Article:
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YMMV: The Flintstones
  • Alternative Character Interpretation: A few viewers have speculated that the Flintstones are actually a Post-Apocalyptic society using what it can to recreate the destroyed technology.
    • Mr. Slate is frequently presented as an expy of Mr. Spacely, but there's plenty of evidence that he's simply a no-nonsense but well-meaning employer. On at least one occasion, when an accounting error led to Fred not getting a bonus, he came to Fred's house in person to apologize.
      • He does have his Jerk Ass moments, most notably the episode where it's revealed he and his son have an entire routine set up to prevents his employees from asking for raises (involving making it look like the son had done the same and Slate was firing him only to rehire him at a paycut after much grovelling)... and doing this to Fred despite knowing he has a baby on the way.
  • Crowning Music Of Awesome: this song from the video game.
    • The Man Called Flintstone has some pretty great songs. "Pensate Amore" (sung by Louis Prima) stands out as a great love song.
  • Crowning Moment Of Funny:
    • "Whose baby is that? What's your angle? I'll buy that."
    • Female spy, to Fred and Barney: "Are you two married?" Barney: "No, we're just good friends."
  • Crowning Moment Of Heartwarming: The ending to "Groom Gloom".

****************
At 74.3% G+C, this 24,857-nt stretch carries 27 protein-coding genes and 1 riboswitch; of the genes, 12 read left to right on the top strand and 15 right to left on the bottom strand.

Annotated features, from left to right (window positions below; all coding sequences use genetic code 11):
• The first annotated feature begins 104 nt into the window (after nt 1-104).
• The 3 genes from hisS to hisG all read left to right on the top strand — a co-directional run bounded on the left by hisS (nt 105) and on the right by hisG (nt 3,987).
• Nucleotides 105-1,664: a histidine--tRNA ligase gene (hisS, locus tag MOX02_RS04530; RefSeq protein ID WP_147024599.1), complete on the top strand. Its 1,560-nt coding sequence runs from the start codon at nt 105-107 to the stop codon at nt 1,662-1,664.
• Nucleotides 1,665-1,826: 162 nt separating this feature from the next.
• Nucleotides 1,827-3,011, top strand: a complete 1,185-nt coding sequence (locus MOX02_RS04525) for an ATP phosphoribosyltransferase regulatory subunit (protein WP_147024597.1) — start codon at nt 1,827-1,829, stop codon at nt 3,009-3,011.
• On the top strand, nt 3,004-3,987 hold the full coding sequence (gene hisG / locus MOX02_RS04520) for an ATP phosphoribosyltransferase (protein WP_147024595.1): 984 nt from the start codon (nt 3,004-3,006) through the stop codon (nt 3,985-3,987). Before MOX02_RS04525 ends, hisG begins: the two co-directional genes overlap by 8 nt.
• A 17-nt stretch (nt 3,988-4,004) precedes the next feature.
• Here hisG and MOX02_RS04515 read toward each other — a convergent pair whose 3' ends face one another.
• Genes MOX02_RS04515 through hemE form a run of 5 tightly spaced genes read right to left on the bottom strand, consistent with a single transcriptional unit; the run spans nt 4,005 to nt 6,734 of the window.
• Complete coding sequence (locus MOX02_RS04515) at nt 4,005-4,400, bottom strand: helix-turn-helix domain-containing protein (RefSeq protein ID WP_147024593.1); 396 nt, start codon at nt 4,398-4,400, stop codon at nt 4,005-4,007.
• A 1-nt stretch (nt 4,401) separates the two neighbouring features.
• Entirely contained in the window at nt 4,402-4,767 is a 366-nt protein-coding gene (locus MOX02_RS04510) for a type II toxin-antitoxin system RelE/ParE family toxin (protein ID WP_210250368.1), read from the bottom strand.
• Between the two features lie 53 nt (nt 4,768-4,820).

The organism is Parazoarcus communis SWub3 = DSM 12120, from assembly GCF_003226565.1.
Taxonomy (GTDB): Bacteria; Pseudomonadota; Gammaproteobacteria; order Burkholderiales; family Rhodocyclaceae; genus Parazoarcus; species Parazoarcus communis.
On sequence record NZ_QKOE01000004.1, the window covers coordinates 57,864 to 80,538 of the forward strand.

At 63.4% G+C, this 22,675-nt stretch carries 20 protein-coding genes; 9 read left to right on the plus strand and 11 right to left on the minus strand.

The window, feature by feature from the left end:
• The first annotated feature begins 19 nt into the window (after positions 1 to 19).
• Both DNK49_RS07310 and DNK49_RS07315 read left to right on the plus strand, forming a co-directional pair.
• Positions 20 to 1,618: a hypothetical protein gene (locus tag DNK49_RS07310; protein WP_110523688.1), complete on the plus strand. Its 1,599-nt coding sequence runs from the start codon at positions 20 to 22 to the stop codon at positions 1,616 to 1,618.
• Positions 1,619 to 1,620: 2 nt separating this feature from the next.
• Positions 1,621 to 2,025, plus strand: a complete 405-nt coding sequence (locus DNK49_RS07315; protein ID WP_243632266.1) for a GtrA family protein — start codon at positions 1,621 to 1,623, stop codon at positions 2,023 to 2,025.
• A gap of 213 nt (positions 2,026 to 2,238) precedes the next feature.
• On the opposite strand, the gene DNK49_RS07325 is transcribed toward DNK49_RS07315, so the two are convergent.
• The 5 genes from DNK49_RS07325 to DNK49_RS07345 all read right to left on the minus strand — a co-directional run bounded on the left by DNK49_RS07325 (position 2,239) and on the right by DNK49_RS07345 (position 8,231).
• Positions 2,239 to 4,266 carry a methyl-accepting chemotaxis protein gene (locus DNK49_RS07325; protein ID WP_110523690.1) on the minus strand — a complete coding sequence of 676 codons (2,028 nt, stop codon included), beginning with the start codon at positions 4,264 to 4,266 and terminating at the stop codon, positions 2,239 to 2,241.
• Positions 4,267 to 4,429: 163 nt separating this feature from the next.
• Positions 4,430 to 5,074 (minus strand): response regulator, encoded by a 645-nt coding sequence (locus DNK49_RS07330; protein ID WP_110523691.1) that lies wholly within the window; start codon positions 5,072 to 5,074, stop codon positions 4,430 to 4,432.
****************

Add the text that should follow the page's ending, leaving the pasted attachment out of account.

• Any time Fred calls Pebbles his "little Pebbly-poo".
  • Ear Worm: The aforementioned theme song.
  • Ensemble Darkhorse: A meta-example. Betty Rubble, who had been basically Demoted to Extra in terms of merchandise (see The Woobie) below, apparently generated a lot of sympathy by fans wondering why she was being upstaged by, of all things, the Sabre Toothed Tiger from the end credits, a car, and even The Great Gazoo. In the end, a huge campaign to bring her to prominence was launched, and Betty finally got her vitamin, with 91% of the votes!
  • Family-Unfriendly Aesop: Though by no means a "family friendly" commercial due to alcohol, this commercial seems to promote getting people good and drunk to get them to do whatever you want.
  • "Funny Aneurysm" Moment: The infamous cigarette ad becomes this when you realise that Jean Vanderpyl, (Wilma's original voice actress) died of lung cancer in 1999. The commercial even shows Fred lighting up a cigarette for Wilma, before lighting one up himself.
  • Germans Love David Hasselhoff:
    • The show and its live-action movies were very popular in Quebec.
    • The cartoon's localized version was also a major hit in Hungary, as the entire dialog had been rendered in witty rhymes by a famous poet. Due to the dub's success, some later dubs of cartoons and comedy movies used the same tactic. The show's later seasons and the spin-offs aren't that well known, though.
  • Hilarious in Hindsight: One episode in the second season had a piranha-parakeet hybrid.
  • Jumping the Shark and Seasonal Rot: A lot of people pin the blame for the show's drop-off in quality on either The Great Gazoo being introduced or Pebbles being born.